Cutting costs is arguably the quickest and easiest way to improve profitability. Yet most of us put all our efforts into selling, which is highly unpredictable.
This was a subject discussed recently by the members of the Business Exposure Group which verified the research data that 40% of business owners claim they do not have time to shop around for the best deal.
Those of the members who felt that they had control of costs looked carefully at their monthly profit and loss and compared with the last two years, to evaluate each expense and understand which costs have increased and which are currently unnecessary.
One of the members had specifically employed a purchasing manager to obtain the best prices across the business. Although that appeared a sensible route, the process had backfired because the suppliers where ‘screwed down’ so much that few wanted to do business with the company. The purchasing manager has now moved on, but the company’s brand has been damaged.
Clearly cutting costs across the board is not helpful. The best way is to think through restructuring the business to take advantage of current market trends.
Almost every cost cutting has a potential downside, but if you can benchmark your business against other SME businesses in your sector on costs then you will be able to understand whether you are throwing money away. This information can be obtained via trade organisations or employing third party consultants who know the market thoroughly and operate on a no win no fee basis.
One of our members has a significant cost reduction business and he is astounded at the number of sizable organisations he visits where the MD’s personal assistant is in charge of cost control. His view is that if you want to make money straight to the bottom line, then become more excited about saving money than spending it.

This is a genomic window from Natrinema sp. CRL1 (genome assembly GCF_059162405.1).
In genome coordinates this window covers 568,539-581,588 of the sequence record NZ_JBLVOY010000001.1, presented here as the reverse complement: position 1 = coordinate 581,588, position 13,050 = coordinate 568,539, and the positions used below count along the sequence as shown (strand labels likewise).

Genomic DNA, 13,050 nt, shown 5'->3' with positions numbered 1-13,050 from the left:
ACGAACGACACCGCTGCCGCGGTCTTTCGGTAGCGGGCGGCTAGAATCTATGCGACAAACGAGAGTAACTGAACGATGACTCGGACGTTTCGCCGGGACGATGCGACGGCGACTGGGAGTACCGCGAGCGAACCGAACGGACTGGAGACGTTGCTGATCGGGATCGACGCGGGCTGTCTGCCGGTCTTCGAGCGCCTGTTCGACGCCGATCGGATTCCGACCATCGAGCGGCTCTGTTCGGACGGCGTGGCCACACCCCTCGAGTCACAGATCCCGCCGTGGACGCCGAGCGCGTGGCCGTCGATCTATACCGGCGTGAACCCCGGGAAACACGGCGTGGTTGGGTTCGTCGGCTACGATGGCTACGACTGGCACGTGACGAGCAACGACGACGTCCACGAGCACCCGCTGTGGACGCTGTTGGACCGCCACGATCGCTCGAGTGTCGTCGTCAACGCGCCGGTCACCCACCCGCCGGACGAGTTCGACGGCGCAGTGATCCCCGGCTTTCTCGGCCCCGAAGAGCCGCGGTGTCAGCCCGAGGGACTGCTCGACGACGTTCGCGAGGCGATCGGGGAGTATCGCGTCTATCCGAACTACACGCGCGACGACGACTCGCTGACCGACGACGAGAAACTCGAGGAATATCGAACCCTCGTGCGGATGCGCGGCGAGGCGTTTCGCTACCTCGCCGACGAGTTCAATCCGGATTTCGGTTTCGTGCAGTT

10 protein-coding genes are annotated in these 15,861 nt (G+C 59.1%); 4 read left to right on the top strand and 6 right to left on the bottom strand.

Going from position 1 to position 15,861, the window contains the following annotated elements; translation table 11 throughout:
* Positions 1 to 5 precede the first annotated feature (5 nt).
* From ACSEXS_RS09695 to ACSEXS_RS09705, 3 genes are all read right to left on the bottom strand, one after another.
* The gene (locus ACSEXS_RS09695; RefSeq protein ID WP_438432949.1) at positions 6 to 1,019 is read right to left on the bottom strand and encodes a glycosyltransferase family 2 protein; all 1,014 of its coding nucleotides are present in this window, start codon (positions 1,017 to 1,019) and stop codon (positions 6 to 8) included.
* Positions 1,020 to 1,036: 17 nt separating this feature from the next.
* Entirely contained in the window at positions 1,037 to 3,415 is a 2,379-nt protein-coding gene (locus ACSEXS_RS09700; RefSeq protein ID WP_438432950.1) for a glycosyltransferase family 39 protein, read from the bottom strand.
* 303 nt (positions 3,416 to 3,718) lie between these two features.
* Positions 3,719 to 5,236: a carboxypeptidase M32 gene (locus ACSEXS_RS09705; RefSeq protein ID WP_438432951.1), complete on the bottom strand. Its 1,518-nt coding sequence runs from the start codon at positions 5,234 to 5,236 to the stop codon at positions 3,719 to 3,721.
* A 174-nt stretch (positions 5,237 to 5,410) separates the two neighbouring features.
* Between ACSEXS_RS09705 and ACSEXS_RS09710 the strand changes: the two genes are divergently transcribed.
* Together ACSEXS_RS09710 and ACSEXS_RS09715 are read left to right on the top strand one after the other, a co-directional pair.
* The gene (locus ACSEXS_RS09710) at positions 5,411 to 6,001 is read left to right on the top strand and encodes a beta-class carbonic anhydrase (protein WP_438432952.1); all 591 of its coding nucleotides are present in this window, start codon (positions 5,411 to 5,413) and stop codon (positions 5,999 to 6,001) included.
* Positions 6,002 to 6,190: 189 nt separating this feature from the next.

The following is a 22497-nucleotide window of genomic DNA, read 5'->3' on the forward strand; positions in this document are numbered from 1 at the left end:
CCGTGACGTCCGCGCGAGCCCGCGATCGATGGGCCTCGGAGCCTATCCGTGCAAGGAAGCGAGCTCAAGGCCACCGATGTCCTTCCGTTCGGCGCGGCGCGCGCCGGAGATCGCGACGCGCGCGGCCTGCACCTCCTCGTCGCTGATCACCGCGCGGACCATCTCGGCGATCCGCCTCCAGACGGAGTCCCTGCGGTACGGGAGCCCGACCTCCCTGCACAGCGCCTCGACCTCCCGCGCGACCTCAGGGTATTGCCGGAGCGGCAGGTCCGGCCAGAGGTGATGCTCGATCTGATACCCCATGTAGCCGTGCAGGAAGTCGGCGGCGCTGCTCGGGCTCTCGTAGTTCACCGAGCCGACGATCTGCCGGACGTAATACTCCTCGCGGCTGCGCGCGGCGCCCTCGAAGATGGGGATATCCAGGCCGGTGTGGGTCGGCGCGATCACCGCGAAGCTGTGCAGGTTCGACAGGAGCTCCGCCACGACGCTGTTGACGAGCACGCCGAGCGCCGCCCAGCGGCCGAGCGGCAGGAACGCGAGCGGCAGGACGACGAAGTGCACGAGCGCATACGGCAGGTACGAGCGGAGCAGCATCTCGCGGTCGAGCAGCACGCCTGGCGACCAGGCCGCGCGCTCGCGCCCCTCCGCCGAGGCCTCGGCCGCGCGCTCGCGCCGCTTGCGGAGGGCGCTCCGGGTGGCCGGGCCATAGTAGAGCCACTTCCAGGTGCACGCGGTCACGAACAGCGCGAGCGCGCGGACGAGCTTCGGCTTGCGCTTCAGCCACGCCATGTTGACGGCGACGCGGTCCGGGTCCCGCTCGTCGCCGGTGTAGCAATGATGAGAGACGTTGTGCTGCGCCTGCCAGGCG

One of the biggest cost issues is shoddy work. Most business owners treat money like its limited and time like it is limitless. But everytime an order goes out wrong, or an invoice needs correcting, it represents re-work. So you are doing the job twice but only getting paid once.
Another way of reducing costs is to ask your customers about costs, eg how to take wasted steps out of the process, or how to plan jointly to smooth production. Many of our members provide products and services with too many ‘bells and whistles’ which are not required by the customer. So, if you have a joint discussion this will deepen relationships, show the customer you care and help reduce costs for both parties.
Whilst the members saw the benefits of having a limited number of suppliers it was agreed that all products being supplied should have at least a 10% fall back supplier to allow flexibility if your main supplier becomes greedy or unreliable.
It is important to renegotiate all contracts annually. Do not allow a contract life to be more than one year because a multi-year contract will usually be in favour of the seller, and even worse allowing a contract to hold over after it has come to an end is expensive.
Other points raised included:
1.Employing ‘just in time’ delivery, so that you carry very little stock.
2.Plan to make major purchases such as machinery and vehicles in advance, so that there is plenty of time to get a good deal, rather than negotiating in desperation at the last minute.
3.Avoid making frequent small orders.
4.Outsource non-core activities wherever possible.
The subject of staff costs opened up a whole extra agenda, one which we will visit on another occasion.
In conclusion, every pound saved goes straight to the bottom line. Don’t become obsessive but review regularly so that you can use some kind of systematic cost control.